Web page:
The Department for Environment, Food and Rural Affairs (Defra) has proposed making the resilience of the water industry an explicit duty on Ofwat and the UK and Welsh Government Ministers. The consultation seeking views on the proposal is due to close on 10 May 2013.
The Water Act 1991 contains overarching and supporting duties for the water industry regulator and the Ministers. These currently include protecting the interests of current and future consumers, securing the proper conduct of water companies’ activities and contributing to sustainable development. The proposal is to add to these a new overarching duty of securing long-term resilience through an amendment to the draft Water Bill which is expected to be introduced to Parliament later this year.
Resilience is the ability of English and Welsh water infrastructure to cope with extreme weather events, increases in demand and threats to water quality. This tweak to the policy priorities of Ofwat and the Ministers aims to reshape their focus as they regulate the 22 water and sewerage companies which struggled to cope with the challenging weather conditions of 2007, 2009 and 2012. Defra considers that better resilience could be achieved through, for example, incentivising (or requiring) water companies to improve catchment area management, to increase cooperation and trading between companies and to make additional capital investment in storage and interconnections.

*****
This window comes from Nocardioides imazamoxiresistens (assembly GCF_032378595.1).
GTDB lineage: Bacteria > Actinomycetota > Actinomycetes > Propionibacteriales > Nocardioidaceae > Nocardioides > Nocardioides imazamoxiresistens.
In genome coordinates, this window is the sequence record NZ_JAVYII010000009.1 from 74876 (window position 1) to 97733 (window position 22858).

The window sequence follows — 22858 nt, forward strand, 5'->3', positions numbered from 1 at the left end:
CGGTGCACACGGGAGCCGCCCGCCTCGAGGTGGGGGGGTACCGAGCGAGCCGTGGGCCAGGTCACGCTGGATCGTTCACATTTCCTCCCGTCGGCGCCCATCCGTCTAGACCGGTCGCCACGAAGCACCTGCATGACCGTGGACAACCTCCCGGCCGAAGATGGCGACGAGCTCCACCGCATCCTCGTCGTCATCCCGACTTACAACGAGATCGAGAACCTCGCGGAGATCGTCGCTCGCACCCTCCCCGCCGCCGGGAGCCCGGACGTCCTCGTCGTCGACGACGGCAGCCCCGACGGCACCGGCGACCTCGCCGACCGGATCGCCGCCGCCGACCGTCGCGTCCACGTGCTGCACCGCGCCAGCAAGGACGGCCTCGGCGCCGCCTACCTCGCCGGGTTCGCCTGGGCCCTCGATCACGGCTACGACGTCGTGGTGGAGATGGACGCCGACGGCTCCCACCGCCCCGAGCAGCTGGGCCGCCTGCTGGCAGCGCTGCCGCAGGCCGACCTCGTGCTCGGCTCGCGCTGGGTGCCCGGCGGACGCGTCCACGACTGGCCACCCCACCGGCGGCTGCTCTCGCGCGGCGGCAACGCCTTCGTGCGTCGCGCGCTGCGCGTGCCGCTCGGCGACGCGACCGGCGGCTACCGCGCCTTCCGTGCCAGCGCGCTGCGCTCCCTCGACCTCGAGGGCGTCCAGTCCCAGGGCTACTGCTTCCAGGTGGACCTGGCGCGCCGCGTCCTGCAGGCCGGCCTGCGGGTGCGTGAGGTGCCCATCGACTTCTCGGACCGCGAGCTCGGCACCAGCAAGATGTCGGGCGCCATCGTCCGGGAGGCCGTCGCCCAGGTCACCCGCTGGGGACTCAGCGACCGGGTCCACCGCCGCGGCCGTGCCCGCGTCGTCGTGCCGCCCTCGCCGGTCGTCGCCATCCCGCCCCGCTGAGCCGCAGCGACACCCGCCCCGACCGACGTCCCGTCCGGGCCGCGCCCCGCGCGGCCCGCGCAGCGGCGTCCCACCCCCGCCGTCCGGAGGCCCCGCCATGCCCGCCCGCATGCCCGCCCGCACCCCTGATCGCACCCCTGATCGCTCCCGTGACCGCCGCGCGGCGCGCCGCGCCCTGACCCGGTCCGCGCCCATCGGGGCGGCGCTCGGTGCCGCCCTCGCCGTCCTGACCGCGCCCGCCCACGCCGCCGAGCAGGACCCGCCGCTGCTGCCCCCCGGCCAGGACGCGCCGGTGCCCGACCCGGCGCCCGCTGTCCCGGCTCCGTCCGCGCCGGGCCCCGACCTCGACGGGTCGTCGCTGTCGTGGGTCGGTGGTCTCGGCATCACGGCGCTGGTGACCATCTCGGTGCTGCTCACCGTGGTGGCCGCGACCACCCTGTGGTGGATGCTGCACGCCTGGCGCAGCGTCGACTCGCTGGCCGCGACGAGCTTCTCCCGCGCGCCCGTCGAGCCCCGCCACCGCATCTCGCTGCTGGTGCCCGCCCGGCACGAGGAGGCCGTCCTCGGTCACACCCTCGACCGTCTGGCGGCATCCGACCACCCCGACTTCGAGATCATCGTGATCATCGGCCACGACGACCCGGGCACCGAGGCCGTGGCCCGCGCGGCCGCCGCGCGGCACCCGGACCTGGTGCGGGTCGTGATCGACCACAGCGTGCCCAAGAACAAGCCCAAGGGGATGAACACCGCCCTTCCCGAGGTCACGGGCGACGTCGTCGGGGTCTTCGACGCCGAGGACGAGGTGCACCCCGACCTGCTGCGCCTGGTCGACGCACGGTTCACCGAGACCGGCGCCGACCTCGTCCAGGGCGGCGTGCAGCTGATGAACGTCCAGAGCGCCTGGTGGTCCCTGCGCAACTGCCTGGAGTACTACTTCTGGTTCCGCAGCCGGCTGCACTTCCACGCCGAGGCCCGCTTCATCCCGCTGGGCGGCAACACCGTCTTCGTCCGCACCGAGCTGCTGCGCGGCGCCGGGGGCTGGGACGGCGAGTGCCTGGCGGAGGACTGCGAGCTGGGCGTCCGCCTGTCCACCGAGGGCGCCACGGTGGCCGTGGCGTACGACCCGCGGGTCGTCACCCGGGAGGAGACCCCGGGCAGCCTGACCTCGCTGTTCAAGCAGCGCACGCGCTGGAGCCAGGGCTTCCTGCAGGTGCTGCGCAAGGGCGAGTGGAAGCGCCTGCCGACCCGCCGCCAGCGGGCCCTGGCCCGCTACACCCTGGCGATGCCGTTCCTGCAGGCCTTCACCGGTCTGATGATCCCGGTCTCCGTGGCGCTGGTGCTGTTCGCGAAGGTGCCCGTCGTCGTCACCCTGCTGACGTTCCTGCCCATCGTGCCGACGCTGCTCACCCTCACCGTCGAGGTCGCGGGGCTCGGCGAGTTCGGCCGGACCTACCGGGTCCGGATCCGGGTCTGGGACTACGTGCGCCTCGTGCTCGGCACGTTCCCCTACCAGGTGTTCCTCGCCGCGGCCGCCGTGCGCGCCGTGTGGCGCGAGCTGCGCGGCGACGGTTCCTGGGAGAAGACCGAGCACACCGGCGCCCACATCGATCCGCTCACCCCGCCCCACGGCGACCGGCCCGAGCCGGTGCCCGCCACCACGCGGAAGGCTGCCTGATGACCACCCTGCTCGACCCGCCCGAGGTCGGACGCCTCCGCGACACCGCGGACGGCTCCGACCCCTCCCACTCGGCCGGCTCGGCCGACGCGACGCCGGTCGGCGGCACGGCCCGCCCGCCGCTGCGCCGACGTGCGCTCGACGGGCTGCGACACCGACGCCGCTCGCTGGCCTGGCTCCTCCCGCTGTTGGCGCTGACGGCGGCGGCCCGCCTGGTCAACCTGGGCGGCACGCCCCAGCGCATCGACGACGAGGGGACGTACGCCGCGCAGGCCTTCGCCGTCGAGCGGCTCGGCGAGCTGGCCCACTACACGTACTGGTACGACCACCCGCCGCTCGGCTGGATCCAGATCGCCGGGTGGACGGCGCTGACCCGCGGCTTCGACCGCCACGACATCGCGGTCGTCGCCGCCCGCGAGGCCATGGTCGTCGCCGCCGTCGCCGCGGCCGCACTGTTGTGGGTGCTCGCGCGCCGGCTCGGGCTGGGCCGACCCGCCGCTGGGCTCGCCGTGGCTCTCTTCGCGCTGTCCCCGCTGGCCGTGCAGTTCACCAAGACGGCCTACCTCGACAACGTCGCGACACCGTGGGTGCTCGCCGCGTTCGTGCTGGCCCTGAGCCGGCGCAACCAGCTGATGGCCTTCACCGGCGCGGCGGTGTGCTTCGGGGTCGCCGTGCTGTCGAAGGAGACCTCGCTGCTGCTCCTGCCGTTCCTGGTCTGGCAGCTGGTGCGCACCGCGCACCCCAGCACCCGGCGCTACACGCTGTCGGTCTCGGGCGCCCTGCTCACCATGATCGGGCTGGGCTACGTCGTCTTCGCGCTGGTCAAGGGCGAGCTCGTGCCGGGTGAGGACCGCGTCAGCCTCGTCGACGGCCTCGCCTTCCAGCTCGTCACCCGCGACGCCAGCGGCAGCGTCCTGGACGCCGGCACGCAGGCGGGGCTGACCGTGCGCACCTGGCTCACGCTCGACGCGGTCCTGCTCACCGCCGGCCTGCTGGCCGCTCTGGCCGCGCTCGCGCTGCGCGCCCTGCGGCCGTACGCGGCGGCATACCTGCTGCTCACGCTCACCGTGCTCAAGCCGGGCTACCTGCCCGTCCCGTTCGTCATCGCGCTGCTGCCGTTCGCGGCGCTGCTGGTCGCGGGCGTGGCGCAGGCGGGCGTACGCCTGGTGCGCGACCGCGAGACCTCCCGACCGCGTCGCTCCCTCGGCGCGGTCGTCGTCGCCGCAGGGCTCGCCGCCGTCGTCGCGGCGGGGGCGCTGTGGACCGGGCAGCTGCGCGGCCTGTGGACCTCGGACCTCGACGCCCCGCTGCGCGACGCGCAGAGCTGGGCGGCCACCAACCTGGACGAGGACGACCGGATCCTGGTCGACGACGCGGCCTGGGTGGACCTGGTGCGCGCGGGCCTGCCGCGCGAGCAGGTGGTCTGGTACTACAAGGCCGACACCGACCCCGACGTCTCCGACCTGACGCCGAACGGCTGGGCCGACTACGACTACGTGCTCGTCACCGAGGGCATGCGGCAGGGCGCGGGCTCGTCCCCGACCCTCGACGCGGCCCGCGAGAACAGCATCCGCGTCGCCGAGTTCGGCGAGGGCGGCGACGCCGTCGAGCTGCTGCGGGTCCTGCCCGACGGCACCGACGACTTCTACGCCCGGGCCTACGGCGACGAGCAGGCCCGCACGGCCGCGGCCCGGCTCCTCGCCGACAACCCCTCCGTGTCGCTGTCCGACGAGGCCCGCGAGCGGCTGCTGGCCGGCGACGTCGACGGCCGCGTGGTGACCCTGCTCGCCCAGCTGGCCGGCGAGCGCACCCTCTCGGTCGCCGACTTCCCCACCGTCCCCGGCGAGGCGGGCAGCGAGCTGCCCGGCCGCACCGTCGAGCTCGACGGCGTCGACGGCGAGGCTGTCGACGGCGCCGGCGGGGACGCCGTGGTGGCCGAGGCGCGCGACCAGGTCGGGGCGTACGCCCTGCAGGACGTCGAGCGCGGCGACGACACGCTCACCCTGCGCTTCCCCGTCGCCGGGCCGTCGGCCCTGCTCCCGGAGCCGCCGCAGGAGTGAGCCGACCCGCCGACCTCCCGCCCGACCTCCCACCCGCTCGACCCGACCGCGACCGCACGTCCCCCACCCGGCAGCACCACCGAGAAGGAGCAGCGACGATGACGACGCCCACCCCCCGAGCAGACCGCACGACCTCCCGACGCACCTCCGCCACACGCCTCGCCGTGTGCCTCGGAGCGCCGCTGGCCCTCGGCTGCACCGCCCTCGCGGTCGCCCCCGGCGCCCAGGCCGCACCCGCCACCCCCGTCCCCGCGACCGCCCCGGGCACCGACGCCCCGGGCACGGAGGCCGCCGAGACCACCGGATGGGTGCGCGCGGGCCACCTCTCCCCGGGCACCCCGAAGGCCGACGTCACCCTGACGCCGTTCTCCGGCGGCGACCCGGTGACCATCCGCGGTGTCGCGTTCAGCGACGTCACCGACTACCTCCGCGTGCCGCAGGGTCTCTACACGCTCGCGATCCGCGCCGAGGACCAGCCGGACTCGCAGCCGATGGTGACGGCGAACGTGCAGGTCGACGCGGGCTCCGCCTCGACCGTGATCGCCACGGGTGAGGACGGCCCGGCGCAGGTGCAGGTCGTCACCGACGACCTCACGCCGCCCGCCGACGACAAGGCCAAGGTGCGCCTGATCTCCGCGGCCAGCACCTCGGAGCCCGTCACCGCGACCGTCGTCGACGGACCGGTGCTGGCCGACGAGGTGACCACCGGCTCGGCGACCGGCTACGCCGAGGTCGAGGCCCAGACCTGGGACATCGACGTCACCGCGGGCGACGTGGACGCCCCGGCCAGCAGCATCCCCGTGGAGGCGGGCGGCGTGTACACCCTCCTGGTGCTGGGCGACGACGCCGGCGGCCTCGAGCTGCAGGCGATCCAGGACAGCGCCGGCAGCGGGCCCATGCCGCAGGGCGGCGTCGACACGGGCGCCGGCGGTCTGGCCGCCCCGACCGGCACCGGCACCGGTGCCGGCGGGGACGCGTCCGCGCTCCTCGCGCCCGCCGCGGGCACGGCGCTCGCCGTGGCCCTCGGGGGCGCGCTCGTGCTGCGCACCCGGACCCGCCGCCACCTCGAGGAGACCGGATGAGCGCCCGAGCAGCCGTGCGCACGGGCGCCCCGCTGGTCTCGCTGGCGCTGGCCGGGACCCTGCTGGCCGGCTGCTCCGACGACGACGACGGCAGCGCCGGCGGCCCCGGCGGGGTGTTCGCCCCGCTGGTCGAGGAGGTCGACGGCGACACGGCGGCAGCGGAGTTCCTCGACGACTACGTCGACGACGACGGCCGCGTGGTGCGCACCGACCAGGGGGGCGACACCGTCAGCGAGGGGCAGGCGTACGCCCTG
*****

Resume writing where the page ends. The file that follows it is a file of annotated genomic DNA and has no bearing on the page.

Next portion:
When the duties were discussed in evidence to the House of Commons Environment, Food and Rural Affairs Committee during the pre-legislative scrutiny of the Draft Water Bill in February 2013, Ofwat noted that the stability of the statutory duties of economic regulators is particularly important to investors as well as other stakeholders. However, with this proposal and the number of significant changes which are being introduced in the coming months for the water industry, stability for the sector remains some way off.
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